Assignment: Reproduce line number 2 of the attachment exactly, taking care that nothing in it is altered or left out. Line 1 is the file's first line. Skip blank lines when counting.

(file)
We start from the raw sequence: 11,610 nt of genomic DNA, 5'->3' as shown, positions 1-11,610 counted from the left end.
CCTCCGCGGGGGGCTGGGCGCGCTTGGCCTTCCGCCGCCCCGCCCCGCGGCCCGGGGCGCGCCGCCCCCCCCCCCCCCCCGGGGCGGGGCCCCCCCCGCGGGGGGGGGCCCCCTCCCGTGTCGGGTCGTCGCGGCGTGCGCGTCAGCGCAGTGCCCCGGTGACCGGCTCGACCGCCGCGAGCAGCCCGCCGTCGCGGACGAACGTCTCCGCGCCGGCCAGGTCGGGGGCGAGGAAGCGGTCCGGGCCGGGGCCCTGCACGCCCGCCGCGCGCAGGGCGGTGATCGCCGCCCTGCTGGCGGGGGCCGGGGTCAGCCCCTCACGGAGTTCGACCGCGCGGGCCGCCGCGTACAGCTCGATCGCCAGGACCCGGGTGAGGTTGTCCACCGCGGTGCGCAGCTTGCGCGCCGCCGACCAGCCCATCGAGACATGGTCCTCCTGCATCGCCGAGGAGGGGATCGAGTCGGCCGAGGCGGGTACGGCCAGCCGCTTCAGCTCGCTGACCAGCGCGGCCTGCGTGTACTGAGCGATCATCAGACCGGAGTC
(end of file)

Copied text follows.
CCTCCGCGGGGGGCTGGGCGCGCTTGGCCTTCCGCCGCCCCGCCCCGCGGCCCGGGGCGCGCCGCCCCCCCCCCCCCCCCGGGGCGGGGCCCCCCCCGCGGGGGGGGGCCCCCTCCCGTGTCGGGTCGTCGCGGCGTGCGCGTCAGCGCAGTGCCCCGGTGACCGGCTCGACCGCCGCGAGCAGCCCGCCGTCGCGGACGAACGTCTCCGCGCCGGCCAGGTCGGGGGCGAGGAAGCGGTCCGGGCCGGGGCCCTGCACGCCCGCCGCGCGCAGGGCGGTGATCGCCGCCCTGCTGGCGGGGGCCGGGGTCAGCCCCTCACGGAGTTCGACCGCGCGGGCCGCCGCGTACAGCTCGATCGCCAGGACCCGGGTGAGGTTGTCCACCGCGGTGCGCAGCTTGCGCGCCGCCGACCAGCCCATCGAGACATGGTCCTCCTGCATCGCCGAGGAGGGGATCGAGTCGGCCGAGGCGGGTACGGCCAGCCGCTTCAGCTCGCTGACCAGCGCGGCCTGCGTGTACTGAGCGATCATCAGACCGGAGTC